So, it wanted to start in reverse, but we wanted to go forward? No big deal, we left the transmission there for just this class of problem. Our solution: "reverse-reverse". To get rolling, we would start with the transmission in reverse, and the engine controls in "full gear" reverse. Once rolling we would switch both engine and transmission into a forward gear, in a process of complex coordination that deserved the "fire drill" name it got.
This was a four step process that had to be both done quickly and be coordinated between driver (controller of the shift lever) and motorman (throttle, and Johnson bar). At a signal, the motorman closed the throttle, and started moving the Johnson bar. (This was held from moving by a wing nut, which took pliers to budge). Once the throttle was closed, the driver would start to shift. The shift took time, as the crankshaft (with flywheel) was spinning not just at a different speed (like trying to shift a car without the clutch), but in the opposite direction. You had to use the synchronizer to help bring things to a stop. The motorman would announce that the bar was locked in place, and (in the eventually adopted system) the driver would open the throttle, once the shift was completed. We even managed to shift correctly some of the times during the race. We also blew a few, luckily without any real trauma to our engine. Our coupling system did take some significant knocks while learning to do this. Anything less than the motorcycle chain we chose would have parted.
While steam engines are not the best at containing all their fluids, ours seemed worse than usual. We discovered that the piston gland leaked, as, to a lesser extent, so did the cylinder end covers. Again, with the luxury of testing time, we were able to find the problem and after a bit of tightening, we were significantly reduce (but not eliminate) the leaks. We didn't have to put up with the power (and steam) losses they represented, because we didn't find them until we were actually racing.
Division of Labor:
Unlike a modern car, our adaptation needed more than one person to operate it. This happened partly because of physical layout constraints, you couldn't feed the fire, or pump water from the drivers seat. Frobette could have been operated by two people, but they would have to be well trained, and would be on the busy side, given the "all manual" controls on our boiler and engine. The challenge required the machine to carry the whole team, so we were able to give everyone a lighter workload, and at most once new skill to learn.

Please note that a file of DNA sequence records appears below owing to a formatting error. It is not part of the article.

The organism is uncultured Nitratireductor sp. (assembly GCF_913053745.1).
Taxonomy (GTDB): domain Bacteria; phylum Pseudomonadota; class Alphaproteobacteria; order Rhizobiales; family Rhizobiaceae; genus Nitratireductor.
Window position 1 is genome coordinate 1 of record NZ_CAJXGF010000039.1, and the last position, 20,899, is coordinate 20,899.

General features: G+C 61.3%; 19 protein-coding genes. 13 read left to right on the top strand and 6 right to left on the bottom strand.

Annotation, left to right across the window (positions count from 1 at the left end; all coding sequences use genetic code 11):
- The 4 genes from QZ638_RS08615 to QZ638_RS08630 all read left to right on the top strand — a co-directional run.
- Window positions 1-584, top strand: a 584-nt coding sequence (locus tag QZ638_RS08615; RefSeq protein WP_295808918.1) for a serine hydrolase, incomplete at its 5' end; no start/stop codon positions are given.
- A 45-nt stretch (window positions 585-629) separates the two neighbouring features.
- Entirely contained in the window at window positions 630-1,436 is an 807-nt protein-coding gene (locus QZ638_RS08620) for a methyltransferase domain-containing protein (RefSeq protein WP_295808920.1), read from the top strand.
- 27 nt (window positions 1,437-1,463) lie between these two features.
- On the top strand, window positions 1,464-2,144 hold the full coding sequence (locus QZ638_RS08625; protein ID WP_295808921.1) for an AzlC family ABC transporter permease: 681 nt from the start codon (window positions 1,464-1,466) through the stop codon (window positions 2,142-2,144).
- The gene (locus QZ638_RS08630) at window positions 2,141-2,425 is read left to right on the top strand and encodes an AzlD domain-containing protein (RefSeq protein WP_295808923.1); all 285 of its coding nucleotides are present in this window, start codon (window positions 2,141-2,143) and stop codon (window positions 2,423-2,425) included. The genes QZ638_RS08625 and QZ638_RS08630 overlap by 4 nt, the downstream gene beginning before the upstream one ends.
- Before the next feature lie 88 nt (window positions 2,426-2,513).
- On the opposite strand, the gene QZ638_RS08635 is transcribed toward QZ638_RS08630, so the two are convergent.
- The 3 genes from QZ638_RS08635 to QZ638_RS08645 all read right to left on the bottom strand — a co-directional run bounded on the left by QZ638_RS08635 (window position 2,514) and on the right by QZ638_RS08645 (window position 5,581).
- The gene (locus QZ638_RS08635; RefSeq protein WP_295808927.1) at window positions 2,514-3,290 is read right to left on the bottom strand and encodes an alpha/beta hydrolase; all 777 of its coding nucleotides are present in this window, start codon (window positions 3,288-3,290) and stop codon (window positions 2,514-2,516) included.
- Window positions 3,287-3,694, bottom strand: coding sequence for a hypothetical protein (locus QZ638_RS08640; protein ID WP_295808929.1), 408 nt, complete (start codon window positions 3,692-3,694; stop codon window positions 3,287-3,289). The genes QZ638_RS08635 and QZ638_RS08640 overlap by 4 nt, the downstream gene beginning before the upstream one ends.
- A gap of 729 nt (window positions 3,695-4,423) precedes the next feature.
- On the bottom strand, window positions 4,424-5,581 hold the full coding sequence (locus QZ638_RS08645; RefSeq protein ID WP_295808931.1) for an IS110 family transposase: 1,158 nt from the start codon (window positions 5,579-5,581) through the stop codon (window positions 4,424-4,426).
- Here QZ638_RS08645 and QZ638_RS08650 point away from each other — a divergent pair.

our division of labor applied to the tactics used on the course.
Driving our sort of steam vehicle takes some real planning, as boiler management
needs the various players to be anticipating the requirements of course
as much as several minutes ahead of our current position. While response
to the throttle is as fast or faster than of an internal combustion
engine, the launch boiler we used was intended for use on the water, where
rapid change is rarely required, and thus it responded on its own schedule.
(It was also a little small given how steep the course turned out to be)
Starting with the driver – Crash wanted to, so he got the job. Had we not had to perfect the reverse-reverse starting to forward-forward running shift sequence, this might have been the easiest job on offer. With the extra transmission management, it took practice and some awareness of how the steam plant operated. His extra height and strength also came in handy when it was time to operate our primitive braking system.
Sitting behind him was the job with the highest special skill requirement – the fireman. Richard landed this one, as he had the most experience with coal fired propulsion, and the characteristics of the Welsh steam coal they supplied us with (supposedly the best available anywhere). There was one small gap in his experience however. While he has stoked many boilers and was very familiar with the behavior of the specific type of coal provided, he had never fired a boiler like ours. Its spiraling tubes and top mounted firehole meant it had its own special requirements.
We weren't that concerned, he clearly learns very fast. After the build day, he had a pint and a bit of a chat with the other experts. At the track he had me breaking up the big lumps into walnut sized bits, and went around muttering to himself about a "4 inch thick fire", and playing with the firehole cover.
On the other side of the grab rail, Geo manned the pumps, and spun the various valves. His job was actually the most safety critical job on the vehicle. Boiler water level and pressure need constant monitoring. As long as the fire was burning, he couldn't leave the boiler for more than a minute or so. Let the water get too low, and the boiler tubes could get very hot, a panic addition of water in those circumstances could result in a real problem (the kind of "problem" that results in shrapnel, and a crater). Similarly, you didn't want too much water in the boiler; the engine wants vapor, not liquid.